# Tag: math activities for kids

Back with more STEM story time activities.Â  This week we covered math skills.

Math isn’t just numbers and counting. The Erikson Institute Early Math Collaborative has a ton of ideas about sets and sorting, matching, patterns and sequencing, graphing, etc. Many have great book suggestions to get you started and be sure to look for the home activity cards to download.

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Our main book this week was the rollicking fun classic Ten Apples Up On Top! by Theo. LeSieg and illustrated by Roy McKie.

It was well received. I made a story board with contact paper (see instructions below) and cut out foam apples to count.

The red foam circles started out on the tree and we moved them over as we read the book. The yellow ones are because the kids added extra “apples” later.

Although I put a hold on it at the library awhile ago, I didn’t get my other choice, The Water Hole by Graeme Base, until after the class.

After I opened it up, I realized why the patron who had it previously didn’t want to to give it up. It is gorgeous!

Given that it was initially published in Australia, I thought this reading of the story was appropriate. It is sad when the water hole disappears.

I’m considering buying a copy so I have it on hand next time.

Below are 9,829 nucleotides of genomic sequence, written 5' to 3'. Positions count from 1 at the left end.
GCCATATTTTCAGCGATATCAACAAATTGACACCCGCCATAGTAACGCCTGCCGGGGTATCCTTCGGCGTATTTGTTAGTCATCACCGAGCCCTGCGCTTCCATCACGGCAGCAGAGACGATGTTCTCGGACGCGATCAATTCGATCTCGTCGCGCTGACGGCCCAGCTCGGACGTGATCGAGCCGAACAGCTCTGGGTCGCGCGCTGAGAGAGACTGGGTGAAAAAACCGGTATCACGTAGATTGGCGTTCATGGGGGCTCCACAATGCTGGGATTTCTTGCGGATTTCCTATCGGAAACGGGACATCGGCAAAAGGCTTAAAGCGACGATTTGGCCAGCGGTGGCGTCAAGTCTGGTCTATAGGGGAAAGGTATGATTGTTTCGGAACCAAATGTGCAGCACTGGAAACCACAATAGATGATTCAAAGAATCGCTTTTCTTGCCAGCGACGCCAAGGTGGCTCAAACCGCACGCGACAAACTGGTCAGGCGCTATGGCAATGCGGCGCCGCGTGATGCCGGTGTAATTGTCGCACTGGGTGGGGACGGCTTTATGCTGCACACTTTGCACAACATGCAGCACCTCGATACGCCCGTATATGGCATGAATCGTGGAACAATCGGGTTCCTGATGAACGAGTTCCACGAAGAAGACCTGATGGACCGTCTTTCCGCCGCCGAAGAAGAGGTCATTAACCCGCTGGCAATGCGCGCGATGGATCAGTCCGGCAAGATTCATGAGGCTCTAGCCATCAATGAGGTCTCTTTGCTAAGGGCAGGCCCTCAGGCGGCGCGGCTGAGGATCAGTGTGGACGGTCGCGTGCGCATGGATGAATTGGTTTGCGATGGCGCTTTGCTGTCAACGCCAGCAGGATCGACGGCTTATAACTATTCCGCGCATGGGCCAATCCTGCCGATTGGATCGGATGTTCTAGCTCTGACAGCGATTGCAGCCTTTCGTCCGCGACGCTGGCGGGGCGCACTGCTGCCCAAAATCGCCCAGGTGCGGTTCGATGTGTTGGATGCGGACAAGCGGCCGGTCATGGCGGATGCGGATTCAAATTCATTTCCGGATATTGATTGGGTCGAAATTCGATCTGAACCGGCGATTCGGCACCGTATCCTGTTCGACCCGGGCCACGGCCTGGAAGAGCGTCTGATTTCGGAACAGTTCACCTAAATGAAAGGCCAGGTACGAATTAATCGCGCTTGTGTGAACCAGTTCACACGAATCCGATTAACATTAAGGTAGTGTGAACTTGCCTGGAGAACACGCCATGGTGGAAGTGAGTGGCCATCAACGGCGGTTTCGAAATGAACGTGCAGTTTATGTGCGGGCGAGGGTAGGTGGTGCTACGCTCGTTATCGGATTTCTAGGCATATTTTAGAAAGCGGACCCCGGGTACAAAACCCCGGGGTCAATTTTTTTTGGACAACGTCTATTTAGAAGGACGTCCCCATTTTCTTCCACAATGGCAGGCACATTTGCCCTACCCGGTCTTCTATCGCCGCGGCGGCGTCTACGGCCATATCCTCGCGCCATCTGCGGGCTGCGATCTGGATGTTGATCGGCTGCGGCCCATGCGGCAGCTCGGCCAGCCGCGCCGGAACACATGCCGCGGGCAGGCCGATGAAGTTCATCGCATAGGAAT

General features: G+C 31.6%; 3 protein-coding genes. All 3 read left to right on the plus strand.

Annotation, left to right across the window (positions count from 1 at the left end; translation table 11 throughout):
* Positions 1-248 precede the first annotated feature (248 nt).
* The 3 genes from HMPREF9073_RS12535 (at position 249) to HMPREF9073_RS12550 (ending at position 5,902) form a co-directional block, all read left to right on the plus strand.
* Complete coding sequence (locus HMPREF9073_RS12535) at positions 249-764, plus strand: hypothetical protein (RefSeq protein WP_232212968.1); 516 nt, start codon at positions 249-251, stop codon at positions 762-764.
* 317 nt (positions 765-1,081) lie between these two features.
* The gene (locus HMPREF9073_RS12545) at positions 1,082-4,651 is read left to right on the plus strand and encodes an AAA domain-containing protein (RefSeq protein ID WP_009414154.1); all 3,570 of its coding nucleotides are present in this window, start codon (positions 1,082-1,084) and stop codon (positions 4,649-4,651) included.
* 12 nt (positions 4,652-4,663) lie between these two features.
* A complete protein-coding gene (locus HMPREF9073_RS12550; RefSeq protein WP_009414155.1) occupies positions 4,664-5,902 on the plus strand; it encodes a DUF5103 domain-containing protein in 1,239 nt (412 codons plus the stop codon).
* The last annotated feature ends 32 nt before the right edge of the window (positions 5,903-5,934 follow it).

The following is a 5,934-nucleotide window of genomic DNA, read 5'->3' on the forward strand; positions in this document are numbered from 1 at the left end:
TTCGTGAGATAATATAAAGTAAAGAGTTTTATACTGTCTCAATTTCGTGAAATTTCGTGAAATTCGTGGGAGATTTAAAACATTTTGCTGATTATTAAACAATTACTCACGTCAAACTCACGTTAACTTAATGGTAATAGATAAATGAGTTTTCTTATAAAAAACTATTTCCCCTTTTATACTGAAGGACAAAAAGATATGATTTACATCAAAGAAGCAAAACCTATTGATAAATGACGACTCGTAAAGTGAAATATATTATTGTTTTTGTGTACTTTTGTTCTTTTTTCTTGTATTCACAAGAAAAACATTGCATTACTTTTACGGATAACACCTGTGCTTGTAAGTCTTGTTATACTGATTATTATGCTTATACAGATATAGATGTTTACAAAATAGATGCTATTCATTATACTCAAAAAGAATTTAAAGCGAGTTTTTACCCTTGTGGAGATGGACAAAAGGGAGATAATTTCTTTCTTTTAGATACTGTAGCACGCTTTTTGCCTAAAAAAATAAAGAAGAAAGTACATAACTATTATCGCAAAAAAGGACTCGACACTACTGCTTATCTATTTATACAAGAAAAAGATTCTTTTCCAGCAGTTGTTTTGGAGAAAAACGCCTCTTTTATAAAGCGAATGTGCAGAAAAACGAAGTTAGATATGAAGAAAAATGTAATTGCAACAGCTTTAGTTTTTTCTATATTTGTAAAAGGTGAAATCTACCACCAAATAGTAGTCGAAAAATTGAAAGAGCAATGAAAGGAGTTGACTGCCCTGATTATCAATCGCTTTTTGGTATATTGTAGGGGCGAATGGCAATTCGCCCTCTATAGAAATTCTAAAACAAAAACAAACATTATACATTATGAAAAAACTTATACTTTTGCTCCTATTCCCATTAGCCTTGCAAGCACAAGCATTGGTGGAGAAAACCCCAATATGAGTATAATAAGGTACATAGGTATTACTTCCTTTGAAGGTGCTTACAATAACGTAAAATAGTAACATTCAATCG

### STEM Activity Station 1. Window Shape Sorting

Original idea seen at Happy Tot Shelf.

• Clear Con-tact paper (found at hardware store)
• Foam sheets (art/craft supply)
• Foam shapes – best if don’t have sticky back – for kids to sort
• Ruler
• Scissors
• Pencil
• Round shape to trace around such as layer cake pan (optional)

Make square, rectangle, triangle and circle frames out of foam sheets (I used a layer cake pan as a template for the circle.) Lay the frames on the contact paper (with backing still in place) and trace around them. Cut out the contact paper, peel the waxy backing off, and press the contact paper to the frame. Retain the waxy backing and press onto the sticky side again if you are going to transport the frames (keeps them from sticking together).

Notice the bowl of foam shapes to sort in the chair.

The window sorting activity may have been better for younger kids. No one in my group was interested in sorting the shapes. It wasn’t a complete bust, however, because after learning the technique I made the story board for the book (see above) and that was a huge hit.

Also, the clear contact paper is an awesome craft ingredient because it can cling to something and then be removed again. Will be using it again.

### STEM Activity Station 2. Measuring Volume

Gather:

• Bin
• Filling material such as rice or beans. (I used different colored lentils) – check about allergies first.
• Measuring spoons and cups
• Geosolid shapesÂ  (optional, but very popular)

These are geosolids (Amazon Affiliate Link).

No need for instructions here. Scoop up the materials, fill a shape and then transfer the filling to another shape.

This was the most popular station by far. Saw a lot of exploring and creativity.

Next time:Â  Have pictures of the shapes labelled with the correct name and have the children match them. For example, have a picture of a cone and have them look for the matching cone geosolid shape. They seemed ready to learn the names.

### STEM Activity Station 3:Â  Busy Bugs

The Environmental Education Center supplied this Busy Bug sorting and counting kit. Also comes with pattern cards.